The Sangli-Miraj-Kupwad Municipal Corporation (S.M.K.M.C.) is the local self-government body which looks after the development of the Sangli-Miraj twin cities, serving more than 0.5 million citizens.
Education institutions in the area, aside from schools, include engineering colleges such as Walchand College of Engineering RIT college, Islampur, KBP College, and Annasaheb Dange College of Engineering & Technology. Government Medical College, Miraj,, is also present, as is the Willingdon College of Arts & Science at Vishrambaug.
Ganesh temple is the greatest religious attraction in Sangli. It is the Kuldaivat of Patwardhans. Besides the main temple of Ganesh there are four more, but smaller ones, of Suryanarayan, Cintamanesvar, Laksmi-Narayan and Chinta−manesvari, which together with the chief deity forms the Ganapati panchayatan.
The construction of the temple was started by the late Sri Appasaheb Patwardhan. The basalt stone blocks used for the construction were brought from the Jyotiba hills near Kolhapur.
The whole structure stands on a fairly large quadrangular court. The Princely residence is close by and facing the river, on which side there is a wall flanked by two bastions and loopholed for musketry. Sri Chintamanrav Appahaheb Patvardhan built the mandap at a later date. The stone used is of the same type as that employed for the construction of the original temple and the sculptural work and the designs are also befitting the original shrine. It was completed in 1952 and was inaugurated by Sarvepalli Radhakrishnan.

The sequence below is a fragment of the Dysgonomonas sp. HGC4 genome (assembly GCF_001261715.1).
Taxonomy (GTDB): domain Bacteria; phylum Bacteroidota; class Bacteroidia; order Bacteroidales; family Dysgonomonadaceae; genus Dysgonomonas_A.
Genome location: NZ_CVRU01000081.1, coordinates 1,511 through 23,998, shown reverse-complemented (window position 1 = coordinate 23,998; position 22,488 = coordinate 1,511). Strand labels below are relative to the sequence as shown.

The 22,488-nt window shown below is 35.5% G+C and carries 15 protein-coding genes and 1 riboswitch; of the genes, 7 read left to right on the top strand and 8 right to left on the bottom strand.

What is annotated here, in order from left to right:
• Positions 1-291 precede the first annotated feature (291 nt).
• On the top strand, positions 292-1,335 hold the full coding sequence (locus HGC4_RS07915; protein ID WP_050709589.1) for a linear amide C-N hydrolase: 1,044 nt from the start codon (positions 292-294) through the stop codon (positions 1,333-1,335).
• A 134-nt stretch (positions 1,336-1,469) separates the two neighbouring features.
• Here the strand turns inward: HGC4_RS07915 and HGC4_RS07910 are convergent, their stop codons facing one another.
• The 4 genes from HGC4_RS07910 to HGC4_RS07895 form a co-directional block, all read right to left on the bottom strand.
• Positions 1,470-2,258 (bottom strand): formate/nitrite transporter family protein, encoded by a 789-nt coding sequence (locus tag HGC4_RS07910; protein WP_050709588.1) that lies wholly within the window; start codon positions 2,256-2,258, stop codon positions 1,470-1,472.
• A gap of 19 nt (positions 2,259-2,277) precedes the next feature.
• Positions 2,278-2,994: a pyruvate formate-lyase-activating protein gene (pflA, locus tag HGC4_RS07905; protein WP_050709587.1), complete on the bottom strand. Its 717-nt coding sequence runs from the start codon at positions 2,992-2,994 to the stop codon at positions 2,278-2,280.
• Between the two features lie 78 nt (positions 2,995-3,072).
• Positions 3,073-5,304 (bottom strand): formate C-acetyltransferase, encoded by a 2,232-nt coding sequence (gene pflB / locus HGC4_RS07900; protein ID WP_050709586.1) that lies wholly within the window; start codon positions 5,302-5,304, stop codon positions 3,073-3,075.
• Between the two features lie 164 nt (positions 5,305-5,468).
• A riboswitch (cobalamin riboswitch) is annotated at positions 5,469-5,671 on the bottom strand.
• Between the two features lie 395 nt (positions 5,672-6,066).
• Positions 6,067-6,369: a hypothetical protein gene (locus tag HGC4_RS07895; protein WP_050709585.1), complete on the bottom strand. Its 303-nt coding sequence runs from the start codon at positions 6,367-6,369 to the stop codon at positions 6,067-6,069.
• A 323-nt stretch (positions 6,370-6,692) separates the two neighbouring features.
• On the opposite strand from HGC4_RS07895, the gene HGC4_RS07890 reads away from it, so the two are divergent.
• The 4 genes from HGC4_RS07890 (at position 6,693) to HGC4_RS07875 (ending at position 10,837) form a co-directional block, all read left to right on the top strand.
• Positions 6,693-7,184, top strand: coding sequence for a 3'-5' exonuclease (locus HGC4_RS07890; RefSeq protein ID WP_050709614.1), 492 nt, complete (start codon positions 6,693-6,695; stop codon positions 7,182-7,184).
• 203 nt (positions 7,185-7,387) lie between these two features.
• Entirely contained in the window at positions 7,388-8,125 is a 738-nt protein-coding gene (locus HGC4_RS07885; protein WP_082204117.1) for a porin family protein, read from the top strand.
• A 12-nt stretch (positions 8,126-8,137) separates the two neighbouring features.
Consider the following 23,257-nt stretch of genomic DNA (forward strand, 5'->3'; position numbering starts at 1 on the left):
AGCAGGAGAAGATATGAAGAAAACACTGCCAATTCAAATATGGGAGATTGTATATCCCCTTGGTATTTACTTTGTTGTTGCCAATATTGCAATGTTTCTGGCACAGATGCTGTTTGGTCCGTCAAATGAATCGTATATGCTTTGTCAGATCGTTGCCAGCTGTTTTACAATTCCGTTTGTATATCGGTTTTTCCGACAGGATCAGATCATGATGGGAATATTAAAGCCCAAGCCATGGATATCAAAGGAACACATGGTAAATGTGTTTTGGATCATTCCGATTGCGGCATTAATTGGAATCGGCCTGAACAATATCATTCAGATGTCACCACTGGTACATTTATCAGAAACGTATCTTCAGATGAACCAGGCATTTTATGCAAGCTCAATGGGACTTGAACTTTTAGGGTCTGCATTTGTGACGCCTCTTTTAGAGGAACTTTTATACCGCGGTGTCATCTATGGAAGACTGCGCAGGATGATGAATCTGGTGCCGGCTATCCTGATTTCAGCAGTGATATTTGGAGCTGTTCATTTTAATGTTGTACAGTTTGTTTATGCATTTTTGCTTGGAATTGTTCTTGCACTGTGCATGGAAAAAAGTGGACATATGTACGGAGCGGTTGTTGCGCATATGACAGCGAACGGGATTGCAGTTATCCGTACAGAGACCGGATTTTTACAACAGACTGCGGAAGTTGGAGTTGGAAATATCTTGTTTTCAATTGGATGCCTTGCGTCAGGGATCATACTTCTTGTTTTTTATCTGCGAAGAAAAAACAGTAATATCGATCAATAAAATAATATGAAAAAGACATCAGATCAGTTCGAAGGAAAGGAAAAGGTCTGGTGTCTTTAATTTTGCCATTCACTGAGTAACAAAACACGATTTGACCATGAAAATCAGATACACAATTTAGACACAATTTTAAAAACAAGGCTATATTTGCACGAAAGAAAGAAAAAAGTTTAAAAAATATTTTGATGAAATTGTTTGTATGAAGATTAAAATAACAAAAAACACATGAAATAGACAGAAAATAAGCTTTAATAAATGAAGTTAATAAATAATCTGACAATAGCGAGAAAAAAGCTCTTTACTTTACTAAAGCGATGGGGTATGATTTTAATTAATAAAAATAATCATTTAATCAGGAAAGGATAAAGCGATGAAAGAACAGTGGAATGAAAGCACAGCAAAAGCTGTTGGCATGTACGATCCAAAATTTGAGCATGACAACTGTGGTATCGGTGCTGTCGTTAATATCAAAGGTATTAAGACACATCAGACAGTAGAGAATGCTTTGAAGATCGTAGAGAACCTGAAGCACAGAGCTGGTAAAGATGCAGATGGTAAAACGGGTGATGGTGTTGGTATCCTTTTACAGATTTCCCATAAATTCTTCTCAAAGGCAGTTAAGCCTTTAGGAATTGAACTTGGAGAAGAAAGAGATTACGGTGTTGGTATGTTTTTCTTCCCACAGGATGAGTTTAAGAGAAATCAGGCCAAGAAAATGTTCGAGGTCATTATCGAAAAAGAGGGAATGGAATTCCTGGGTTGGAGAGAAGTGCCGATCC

A huge and massive gate of red sand−stone, recently constructed, leads into the spacious courtyard. The gate has grandeur of its own and is the work of skilled architects and artisans of great repute. It is composed of three arches for entry. The central arch is bigger than the side ones. In the courtyard two lotus shaped fountains can be seen.
A mandap hall is supported on eight polished and ornamented pillars supporting galleries on both sides. The ceiling of the mandap bears beautiful designs, a huge chandelier hanging from the centre of the ceiling. In addition to the main entrance there are four more doors, two on either side. On the wall are reproduced sacred hymns from the Bhagavad Gita. On the right side of the hall, the sandalwood-crafted chariot with the images of Arjuna and Krushna can be seen. It delineates Krishna preaching Bhagvadgita to Arjuna when he refused to right ihe Kauravas on the historic battle−field of Kuruksetra.